Seeking Our Beloved
Monday July 22, 2002 Homily by Fr. Robert Altier Sixteenth Week in Ordinary Time
Reading (Song of Songs 3:1-4b) Gospel (St. John 20:1-2, 11-18)
In the readings today, we see the fruit of love and perseverance. In the first reading from the Song of Songs, we hear about the bride who seeks her beloved. First, she seeks him lying on her bed, but is unable to find him. So then she gets up and says, "I'm going to walk around the city and see if I can find him." She is unable to find him anywhere. She comes upon the watchmen and asks them, "Have you seen him whom my heart loves?" They did not know where he was either. Finally, then, she simply turns around and there he is.
Now one could say, "Well, if she would have just sat at home she would have been just fine; he would have been there." That is not the case. She had to go looking. She had to put her heart into seeking the one whom she loved. It was not enough just to lie there and think, "He'll take care of it; he'll come to me." That is, unfortunately, what lots of people tend to think in the prayer life: "I don't really have to work at this; God will do the whole thing. I can just sit here and He'll take care of it." It does not work that way. It is true that maybe in the majority of our lives, at some point, God Himself has intervened to turn us around and get things on track. But then He requires that we seek Him. It is not enough just to sit back and say, "Well, He'll find me. He knows where I am." The question is not whether He knows where we are; the question is do we know where He is? We need to seek Him with our whole heart and soul and strength. We need to put everything we have into it, just like the bride in the Song of Songs.
That is what we see with Saint Mary Magdalene, which is why the Church has given to us that reading for today. She is the one who was there at the foot of the Cross, persevering with the Lord. She is the one who was willing, even before the Cross, to be counted with the Lord and willing to die with Him if that is what it was going to take. When the rest of the crowd was crying out for Barabbas, there she was crying out for the Lord. Now after the point of His death, she is the first one out of bed before the sun comes up and heading for the tomb to be where Jesus is. But she could not find Him because He was not there. And she saw Him. She went and found Peter and John, and they came to the tomb. They looked in and saw the cloths laying around and they believed - and they left. But Mary Magdalene stayed at the tomb and she prayed - and her perseverance was rewarded. She sought Him whom her heart loved. Finally, she simply turned and there He was - even when she did not know Him, thinking He was the gardener. But finally, He called her name and she recognized Him.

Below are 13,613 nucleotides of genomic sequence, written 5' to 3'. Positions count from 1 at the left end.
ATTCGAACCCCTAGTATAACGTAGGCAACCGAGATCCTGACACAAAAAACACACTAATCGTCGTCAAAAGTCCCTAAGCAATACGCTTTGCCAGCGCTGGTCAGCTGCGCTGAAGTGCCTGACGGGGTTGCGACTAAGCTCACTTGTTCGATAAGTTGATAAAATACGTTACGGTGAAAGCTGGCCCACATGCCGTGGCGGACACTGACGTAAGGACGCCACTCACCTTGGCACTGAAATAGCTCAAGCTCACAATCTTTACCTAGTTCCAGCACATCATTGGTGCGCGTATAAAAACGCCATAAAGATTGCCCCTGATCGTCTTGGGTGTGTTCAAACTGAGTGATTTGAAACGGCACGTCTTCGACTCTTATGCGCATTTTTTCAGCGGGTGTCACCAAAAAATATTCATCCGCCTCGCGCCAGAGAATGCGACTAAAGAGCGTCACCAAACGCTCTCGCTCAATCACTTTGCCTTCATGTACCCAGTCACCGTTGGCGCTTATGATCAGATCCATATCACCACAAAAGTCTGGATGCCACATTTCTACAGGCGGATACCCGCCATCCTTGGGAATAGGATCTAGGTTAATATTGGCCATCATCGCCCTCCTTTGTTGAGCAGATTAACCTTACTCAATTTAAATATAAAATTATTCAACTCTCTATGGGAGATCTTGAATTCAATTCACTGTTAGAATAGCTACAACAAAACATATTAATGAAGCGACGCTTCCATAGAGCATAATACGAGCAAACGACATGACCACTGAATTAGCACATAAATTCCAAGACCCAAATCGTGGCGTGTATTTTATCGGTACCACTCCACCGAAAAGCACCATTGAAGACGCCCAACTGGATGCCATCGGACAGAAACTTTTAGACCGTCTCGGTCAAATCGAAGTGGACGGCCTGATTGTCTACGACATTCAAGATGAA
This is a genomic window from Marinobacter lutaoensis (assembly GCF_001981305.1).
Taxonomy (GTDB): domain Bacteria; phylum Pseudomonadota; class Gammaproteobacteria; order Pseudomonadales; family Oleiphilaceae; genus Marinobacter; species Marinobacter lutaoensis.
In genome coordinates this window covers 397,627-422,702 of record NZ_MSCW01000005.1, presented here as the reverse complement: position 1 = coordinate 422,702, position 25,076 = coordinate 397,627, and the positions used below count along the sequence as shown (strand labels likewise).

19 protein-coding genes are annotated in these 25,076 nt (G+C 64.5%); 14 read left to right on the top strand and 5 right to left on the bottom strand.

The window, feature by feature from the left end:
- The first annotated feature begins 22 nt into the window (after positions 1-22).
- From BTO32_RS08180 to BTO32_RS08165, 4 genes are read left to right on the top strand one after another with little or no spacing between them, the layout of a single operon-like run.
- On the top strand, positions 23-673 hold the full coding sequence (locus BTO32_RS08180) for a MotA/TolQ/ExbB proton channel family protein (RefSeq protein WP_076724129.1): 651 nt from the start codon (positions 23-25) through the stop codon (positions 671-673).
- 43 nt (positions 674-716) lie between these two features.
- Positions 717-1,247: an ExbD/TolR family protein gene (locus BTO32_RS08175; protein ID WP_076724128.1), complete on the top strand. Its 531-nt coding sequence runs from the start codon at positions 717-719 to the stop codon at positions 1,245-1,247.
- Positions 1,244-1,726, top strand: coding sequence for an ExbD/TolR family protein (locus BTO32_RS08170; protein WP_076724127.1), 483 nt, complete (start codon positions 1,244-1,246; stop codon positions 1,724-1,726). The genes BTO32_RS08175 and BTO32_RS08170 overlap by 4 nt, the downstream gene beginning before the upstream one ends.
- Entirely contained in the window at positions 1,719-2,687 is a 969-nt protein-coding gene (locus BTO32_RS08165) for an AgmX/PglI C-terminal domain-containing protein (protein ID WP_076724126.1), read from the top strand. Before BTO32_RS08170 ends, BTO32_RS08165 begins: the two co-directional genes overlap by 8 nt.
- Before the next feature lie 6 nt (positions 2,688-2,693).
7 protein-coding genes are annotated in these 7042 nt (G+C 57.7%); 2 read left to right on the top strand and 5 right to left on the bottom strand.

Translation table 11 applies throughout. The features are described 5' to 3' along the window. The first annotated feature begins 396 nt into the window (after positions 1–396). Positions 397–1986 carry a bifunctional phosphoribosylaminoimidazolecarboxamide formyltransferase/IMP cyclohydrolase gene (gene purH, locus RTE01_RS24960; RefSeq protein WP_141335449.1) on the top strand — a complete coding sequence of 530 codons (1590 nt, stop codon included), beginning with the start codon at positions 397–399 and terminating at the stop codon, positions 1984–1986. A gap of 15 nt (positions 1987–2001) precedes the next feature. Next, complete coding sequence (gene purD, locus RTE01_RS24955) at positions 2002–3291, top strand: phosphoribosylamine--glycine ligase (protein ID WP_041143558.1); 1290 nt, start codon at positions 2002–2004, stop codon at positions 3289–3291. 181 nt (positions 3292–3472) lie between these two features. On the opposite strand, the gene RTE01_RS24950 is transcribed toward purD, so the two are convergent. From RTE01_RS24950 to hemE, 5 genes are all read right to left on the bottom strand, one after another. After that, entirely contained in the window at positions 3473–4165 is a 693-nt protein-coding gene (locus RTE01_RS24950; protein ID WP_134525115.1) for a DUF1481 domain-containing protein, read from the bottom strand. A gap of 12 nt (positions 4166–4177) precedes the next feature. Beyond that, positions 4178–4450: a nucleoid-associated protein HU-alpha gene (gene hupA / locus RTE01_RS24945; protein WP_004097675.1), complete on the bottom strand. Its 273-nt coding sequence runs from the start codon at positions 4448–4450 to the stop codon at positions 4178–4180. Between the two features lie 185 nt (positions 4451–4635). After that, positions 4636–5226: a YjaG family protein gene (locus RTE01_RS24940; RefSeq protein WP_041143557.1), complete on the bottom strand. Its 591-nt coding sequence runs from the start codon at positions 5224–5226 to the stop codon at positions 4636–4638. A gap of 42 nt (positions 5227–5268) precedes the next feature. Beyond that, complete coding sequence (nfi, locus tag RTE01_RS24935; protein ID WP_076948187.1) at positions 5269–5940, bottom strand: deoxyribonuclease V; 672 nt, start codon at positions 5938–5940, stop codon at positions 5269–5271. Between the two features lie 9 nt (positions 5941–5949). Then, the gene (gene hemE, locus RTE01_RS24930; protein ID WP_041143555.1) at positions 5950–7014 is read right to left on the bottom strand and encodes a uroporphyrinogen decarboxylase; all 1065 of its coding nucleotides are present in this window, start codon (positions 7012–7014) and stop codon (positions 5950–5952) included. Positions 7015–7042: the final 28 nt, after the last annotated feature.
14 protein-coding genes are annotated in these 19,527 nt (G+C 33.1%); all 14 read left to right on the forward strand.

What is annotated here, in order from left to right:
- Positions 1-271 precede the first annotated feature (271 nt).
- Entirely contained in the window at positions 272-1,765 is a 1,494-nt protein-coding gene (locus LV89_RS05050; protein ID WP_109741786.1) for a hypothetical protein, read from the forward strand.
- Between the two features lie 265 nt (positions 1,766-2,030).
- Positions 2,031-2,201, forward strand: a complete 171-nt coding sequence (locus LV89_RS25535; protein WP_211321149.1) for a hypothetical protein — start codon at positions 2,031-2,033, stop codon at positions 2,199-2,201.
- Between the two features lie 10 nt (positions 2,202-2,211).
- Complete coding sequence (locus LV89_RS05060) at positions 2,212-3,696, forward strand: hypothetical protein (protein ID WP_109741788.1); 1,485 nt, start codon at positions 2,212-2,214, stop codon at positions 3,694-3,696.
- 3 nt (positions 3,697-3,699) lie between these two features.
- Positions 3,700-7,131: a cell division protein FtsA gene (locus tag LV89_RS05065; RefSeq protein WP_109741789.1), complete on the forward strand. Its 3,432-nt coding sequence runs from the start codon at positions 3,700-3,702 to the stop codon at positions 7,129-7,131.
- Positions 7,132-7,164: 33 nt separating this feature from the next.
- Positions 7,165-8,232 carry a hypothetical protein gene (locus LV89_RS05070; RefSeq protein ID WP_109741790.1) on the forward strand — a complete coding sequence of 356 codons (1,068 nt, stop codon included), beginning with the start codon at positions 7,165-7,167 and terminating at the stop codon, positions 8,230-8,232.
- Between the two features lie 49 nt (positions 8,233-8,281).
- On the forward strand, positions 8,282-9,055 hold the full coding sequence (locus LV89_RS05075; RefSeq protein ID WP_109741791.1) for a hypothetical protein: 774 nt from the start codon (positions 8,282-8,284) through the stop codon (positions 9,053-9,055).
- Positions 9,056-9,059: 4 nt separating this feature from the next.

So it will be for each one of us, the fruit of our perseverance, the fruit of our searching and seeking the Lord with our whole heart. How often, day after day after day, we go to prayer, sometimes month after month and year after year, and it is just dry. The Lord seems nowhere to be found. Then one day, suddenly, you simply turn and there He is, the One whom your heart has been seeking all this time. But that seeking was necessary because it purifies the heart and it prepares the heart for greater union with the Beloved.
And so it is not that the Lord has abandoned us, but rather, what He does is He allows our heart to long with even greater desire for union with Him. He tests us to find out how much we really want it. If He is right there with consolation everyday, that does not require any love on our part; it is very easy and it is kind of pleasant and fun. But when we have to seek Him and we have to make the determination: "What is most important in my life is union with Jesus Christ, and I will do whatever it requires to achieve that union" that is when He will reward us. Not just simply making that mental point today and saying, "Okay, I'll do whatever it takes," but carrying it out, persevering, being diligent in prayer, seeking Him, loving Him, and growing to the point where we truly can say, "He is Him whom my heart loves." When we are demonstrating that and our heart is truly prepared to be one with the One whom our heart loves then He will be there and united ourselves with Himself.
That is what Saint Mary Magdalene experienced. That is what every one of the saints has experienced throughout the years. And it is exactly what each one of us can experience if we are willing to make Him the Beloved of our hearts, persevere in prayer, and do whatever it takes to find Him.
* This text was transcribed from the audio recording of a homily by Father Robert Altier with minimal editing.